That restriction is what is breaking the iterator abstraction.  The most common use case of generators is for implementing iterators. If I'm implementing an iterator via a generator and I have to perform a inner-iteration over an contained iterable (for example, some sort of flattening operation) the way I code that inner iteration shouldn't depend upon whether or not the implementor of the inner iterable chose to use a generator rather than a stateful object as the iterator. If that is the case, then I am essentially precluded from using yield* in this most common situation.  Instead I could only use yield* in situations where I know that the target object is implemented via a generator.  To me, that is to gross violation of the iteration abstraction and would call into question why we even have yield*.

Could you clarify the special-case handling you have in mind? There is nothing in the wiki proposal desugaring of yield* that guarantees  that the delegated object is an actual generator.  All it requires is a "send" method (and, in that desugaring,  "close" plus "throw" if "throw" is actually invoked). Once a "send" is invoked (whatever it does) you're operating within the delegated object and it doesn't (and shouldn't) know if it was invoked as part of a yield* or a for-of or an explicit method call.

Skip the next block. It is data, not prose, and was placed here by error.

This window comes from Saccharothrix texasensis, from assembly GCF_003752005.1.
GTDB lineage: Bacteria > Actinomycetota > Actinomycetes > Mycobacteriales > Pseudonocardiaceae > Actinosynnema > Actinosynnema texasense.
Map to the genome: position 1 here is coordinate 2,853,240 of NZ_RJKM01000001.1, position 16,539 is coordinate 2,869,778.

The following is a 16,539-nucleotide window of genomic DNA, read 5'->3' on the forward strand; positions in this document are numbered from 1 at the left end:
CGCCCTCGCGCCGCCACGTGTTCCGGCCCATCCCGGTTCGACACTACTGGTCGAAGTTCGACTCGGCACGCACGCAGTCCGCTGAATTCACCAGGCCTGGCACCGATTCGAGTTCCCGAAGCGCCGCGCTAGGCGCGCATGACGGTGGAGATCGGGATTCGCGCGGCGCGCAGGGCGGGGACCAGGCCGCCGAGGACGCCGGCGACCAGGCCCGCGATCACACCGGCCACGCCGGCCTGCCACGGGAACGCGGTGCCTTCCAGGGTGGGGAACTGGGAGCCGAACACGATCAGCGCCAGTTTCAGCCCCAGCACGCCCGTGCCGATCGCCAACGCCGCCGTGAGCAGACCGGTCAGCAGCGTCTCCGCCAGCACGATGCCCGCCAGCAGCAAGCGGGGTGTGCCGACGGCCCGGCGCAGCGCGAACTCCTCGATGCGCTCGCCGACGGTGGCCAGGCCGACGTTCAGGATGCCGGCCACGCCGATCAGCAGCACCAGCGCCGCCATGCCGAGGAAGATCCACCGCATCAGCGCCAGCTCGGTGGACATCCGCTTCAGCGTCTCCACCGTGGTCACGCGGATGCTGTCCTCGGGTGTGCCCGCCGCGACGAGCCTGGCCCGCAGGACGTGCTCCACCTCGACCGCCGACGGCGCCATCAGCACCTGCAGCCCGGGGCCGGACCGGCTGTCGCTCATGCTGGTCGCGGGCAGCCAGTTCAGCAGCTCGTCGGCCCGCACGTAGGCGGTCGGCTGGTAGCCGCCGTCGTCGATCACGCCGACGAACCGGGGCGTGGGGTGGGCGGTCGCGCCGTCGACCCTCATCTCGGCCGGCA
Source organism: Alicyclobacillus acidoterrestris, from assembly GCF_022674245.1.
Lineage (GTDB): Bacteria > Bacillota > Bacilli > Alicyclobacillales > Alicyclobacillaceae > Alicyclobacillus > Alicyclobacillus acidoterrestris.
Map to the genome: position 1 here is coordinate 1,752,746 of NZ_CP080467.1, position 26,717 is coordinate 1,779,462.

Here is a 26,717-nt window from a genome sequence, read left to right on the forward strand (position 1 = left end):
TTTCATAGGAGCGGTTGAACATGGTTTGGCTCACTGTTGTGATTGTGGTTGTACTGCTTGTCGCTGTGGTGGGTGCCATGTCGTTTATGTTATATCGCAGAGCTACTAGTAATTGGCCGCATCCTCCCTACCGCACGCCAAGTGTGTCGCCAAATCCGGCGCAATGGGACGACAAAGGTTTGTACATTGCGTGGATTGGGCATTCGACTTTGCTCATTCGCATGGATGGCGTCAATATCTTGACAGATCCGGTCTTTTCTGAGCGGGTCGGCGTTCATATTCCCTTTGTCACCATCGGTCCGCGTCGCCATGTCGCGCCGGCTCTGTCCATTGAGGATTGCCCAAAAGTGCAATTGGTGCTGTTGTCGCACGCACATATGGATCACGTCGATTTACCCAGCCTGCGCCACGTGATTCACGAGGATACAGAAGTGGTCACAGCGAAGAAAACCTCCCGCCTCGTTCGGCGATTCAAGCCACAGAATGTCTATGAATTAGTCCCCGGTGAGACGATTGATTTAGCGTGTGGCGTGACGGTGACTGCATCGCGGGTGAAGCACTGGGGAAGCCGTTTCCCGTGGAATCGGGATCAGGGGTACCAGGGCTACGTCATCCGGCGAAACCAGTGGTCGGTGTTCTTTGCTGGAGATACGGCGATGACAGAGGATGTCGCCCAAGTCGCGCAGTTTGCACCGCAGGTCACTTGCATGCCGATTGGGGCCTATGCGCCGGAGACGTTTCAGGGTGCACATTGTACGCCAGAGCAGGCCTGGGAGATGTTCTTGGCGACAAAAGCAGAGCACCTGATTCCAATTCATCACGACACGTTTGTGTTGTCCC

Regarding recursive "sends" to an outer generator.  This shouldn't work, according to the wiki proposal.  When executing a yield* the outer generator must be in the "executing" state. Invoking an inner generator from an yield* via a "send" invocation still leaves the outer generator in the "executing" state.  If the inner generator invokes "send" on the outer generator the "send" will throw because the outer is already in the "executing" state.

Our real problem here seems to be that generators specialize the iterator abstraction in ways that make it hard to use them interchangeably. 

First why do we need "send" at all.  Why not simply allow an argument to be passed to "next"  (of course, it is already allowed) and leave it up to the generator implementation as to whether or not they pay any attention to it.   Clearly a client needs to be aware when they are using a generator that expects to receive a value back from yield so that fact must be documented in the public contract of that generator.  Once that is done, the client can use "next" as easily as they could use "send".  Of course, if people really like the name "send" we could also provide that method for generators with the meaning:
    send(value) {return this.next(value)}

That leaves only "throw" as an issue.  Personally, I'd just make it part of the Iterator interface and provide an Iterator abstract class that provides